Sung-Min is a hybrid of cultural references gathered from personal relationships, testimonies, documentaries, and other resources. He represents the American Dream, Korean pride, a husband, a nonviolent man pushed to his limits. No one character can represent all things Korean, but we feel confident in the accuracy of Sun-Min’s character. We’ve even encountered a mix of ideas about Korean family dynamic in the US,
What do you hope viewers will learn or take away with them after viewing “April’s Way”?
On a global level, it’s important to remember there were faces behind those flames. For every business that burned down, there’s a family without a livelihood, and many others left without a job and having to travel great lengths just to find everyday needs. Some storeowners chose to leave their property and others chose to defend it. None were villains. There was so much at stake.
The LA Riots led to the death of the American Dream for so many families. Yet, beauty can exist in tragedy. There were people who did wonderful things. The family who owned our filming location, which burned down during the riots, loved their community endlessly. They didn’t they quit when that very community destroyed their market. They forgave. They didn’t quit when their insurance company went bankrupt or the state fined them for not cleaning their rubble in time. Instead they forgave, rallied together, and unified. They helped their employees (many African American and Hispanic) gain access to food and jobs at other markets. They continued to donate to the homeless and shelters dedicated to riot victims. They rebuilt their market; their American Dream.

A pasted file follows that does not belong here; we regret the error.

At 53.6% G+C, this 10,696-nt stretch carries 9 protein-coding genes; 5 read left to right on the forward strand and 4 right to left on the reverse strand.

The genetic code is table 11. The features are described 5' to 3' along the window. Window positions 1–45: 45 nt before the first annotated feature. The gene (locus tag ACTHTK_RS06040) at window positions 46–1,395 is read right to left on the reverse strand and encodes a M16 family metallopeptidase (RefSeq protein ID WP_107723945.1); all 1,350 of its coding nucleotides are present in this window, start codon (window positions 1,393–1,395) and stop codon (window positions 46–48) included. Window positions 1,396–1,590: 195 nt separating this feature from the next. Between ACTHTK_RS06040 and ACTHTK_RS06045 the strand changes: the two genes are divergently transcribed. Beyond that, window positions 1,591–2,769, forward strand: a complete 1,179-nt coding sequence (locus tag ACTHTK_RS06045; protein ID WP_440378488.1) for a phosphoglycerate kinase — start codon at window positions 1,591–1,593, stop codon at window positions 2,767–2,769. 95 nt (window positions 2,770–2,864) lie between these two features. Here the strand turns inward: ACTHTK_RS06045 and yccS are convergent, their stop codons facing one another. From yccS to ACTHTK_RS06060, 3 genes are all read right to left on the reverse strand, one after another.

Within the April’s Way narrative, it was important to humanize all of the characters involved. We didn’t want to take a biased stance on one demographic versus another. While it is impossible to ignore the violent nature of those tumultuous days in 1992, we were careful not to villainize any one person. For example, an African American mother is seen stealing food, however, she is doing it out of a need for survival and to feed her young daughter. There is a pair of young African American guys who pull a gun on the Korean store owner, but rather than portraying them as stereotypical and malicious, they are simply misguided youths making a rash decision in the heat of the moment. Our Korean store owner even gets heated and goes to get his gun, but when he realizes the severity of his actions, he stops, realizing violence is the wrong approach. It is important to see that all of these characters, although doing something “wrong” so to speak, are actually following their moral compass, ultimately choosing the nonviolent approach.
Do you see relevance between the subject matter of “April’s Way” and the current political climate? If so, what connections do you hope viewers will draw?